Culture Wars: It’s all fun and games until someone gets hurt

From the mind of Deacon Greg.

So, yesterday was a most interesting day. Having worked until the wee small hours of Tuesday morning, I decided to sleep in a bit and then do an hour on my bike before getting down to serious work. As I biked, I checked email and learned that there was a twitterconflagration in effect, concerning this piece at First Things.

As our culture wars progress, we’re apparently supposed to stake out purist territory, declare “Here I stand, I can do no other” and then battle relentlessly; since we’re all completely and 100% certain of the rightness of our positions — every one of ‘em — we battle in absolutes. Things are so black and white that shades of grey do not exist and therefore there is no need to listen to an opponent, no need to even state his argument back to him to his satisfaction before telling him why he’s wrong. There is only the thrust and the parry. And the thrust. And the thrust. And the damnable thrust.

The First Things piece was an attempt to really hear and address the varied concerns of the Great-Gay-Marriage-Wedding-Cake-Debacle-of-2014, but I made a lot of people angry, either because I wasn’t agreeing enough with them — because one must utterly and absolutely agree with everyone’s every point or be damned — or because I had been too respectful of the “other side” (whichever it was) or because I just wouldn’t find my assigned place of purity and stand.

But I could do no other.

I can’t help it. I get the point of the people who are fretting about protecting the individual conscience, particularly if that conscience believes that a seemingly innocuous action may imperil the soul. I’m sure it is not the place of government (or the punditry) to tell someone else, “oh, baloney, there is no sin in that!”

That’s a sentiment that makes me shudder, perhaps because at one point in my life (this may shock you) I thought I knew everything and dared to pretty much say those words to others. And I had been quite mistaken, and quite wrong to run my mouth, because in doing so I led others into sin and irreverence.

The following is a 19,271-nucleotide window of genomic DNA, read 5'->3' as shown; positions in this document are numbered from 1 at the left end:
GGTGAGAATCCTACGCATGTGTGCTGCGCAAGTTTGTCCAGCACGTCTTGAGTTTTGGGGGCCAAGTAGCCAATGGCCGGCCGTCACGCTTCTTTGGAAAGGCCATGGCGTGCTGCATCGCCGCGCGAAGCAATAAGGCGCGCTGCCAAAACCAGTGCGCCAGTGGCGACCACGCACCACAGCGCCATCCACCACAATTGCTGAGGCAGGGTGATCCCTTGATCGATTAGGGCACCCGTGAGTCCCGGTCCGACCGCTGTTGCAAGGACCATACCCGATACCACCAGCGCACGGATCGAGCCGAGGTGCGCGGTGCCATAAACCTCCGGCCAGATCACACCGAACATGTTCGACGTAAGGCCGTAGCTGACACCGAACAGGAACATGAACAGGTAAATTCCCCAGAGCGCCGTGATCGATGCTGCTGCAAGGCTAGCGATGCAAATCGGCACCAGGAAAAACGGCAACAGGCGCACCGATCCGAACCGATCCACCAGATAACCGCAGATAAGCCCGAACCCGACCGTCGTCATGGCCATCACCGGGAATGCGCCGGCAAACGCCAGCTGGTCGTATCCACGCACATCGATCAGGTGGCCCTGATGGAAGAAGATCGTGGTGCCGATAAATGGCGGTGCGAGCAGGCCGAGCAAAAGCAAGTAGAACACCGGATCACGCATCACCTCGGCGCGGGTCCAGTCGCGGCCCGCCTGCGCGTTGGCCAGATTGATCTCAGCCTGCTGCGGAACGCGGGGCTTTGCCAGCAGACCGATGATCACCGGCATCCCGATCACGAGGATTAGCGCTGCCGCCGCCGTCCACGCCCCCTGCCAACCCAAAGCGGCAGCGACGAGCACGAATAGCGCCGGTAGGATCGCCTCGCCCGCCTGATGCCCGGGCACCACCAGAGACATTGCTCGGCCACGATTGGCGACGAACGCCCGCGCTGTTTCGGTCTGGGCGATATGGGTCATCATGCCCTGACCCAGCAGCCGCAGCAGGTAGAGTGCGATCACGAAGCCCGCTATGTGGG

I don’t ever want to do that, again. It is, frankly, too heavy a burden for my own conscience to bear.

More importantly, and absent any specific argument, to chip away at the value of individual conscience could lead us where we do not wish to go, a place where individual actions are trumped by erroneous consensus. Rosa Parks followed her conscience. The Stonewall protesters followed their consciences. People willing to toss the importance of individual conscience into the wind should bear in mind that they might want to claim it for themselves someday, and not be able to.

That said, I can also see the point of those who argue that baking-the-gay-wedding-cake might be a primary means of evangelization. I said so myself in my piece:

While Jesus socialized with those the temple priests would condemn, and healed the “unclean” lepers, he used those opportunities to teach about the love of God and the wideness of God’s mercy. . .Jesus’ service, then, was a means to gentle evangelization and that is perhaps something these Christian businessmen and women should consider, even if it seems counterintuitive to the character of evangelization, as Americans understand it. . . baking a cake for a same-sex wedding, even if one does not agree with the concept, may well come under the heading of walking along a road for two miles with someone who “presses you into service” for one.

That jibes, I think, with a similar theological point being made by Baylor University’s David Garland: ‘How can you witness to someone to whom you will not serve?’

It’s extremely difficult to spread the Good News of Christ when you are crossing your arms against the very people you say need redemption as much as you do.

There is a note of Nikita in this battle, a sense that people on both sides would like to just come out and say “we will bury you”, and it’s really beginning to trouble me, because it is letting hate overrule simple humanity.

I saw it in my email, last night, when a guy who seemed to be Yosemite Sam Incarnate all but called me a “religious nut-job varmint” and challenged me to a duel.

Not having a wired piano handy, I respectfully declined.

I saw it again — much more dramatically and appallingly — in a social media thread, where a Catholic, running on the cheap fuel of emotionalism and revved up with righteousness, was willing to be publicly cruel to a very kind homosexual man.

Can I just say, it’s hard to credibly argue that you feel baking a cake will imperil your soul if you’re doing it in such an ugly manner as to imperil it, all by yourself.

Perhaps while we’re worrying about leading others into sin, we should always worry first about leading ourselves there, and remember that what comes out of our mouths, Jesus taught, is what defiles us.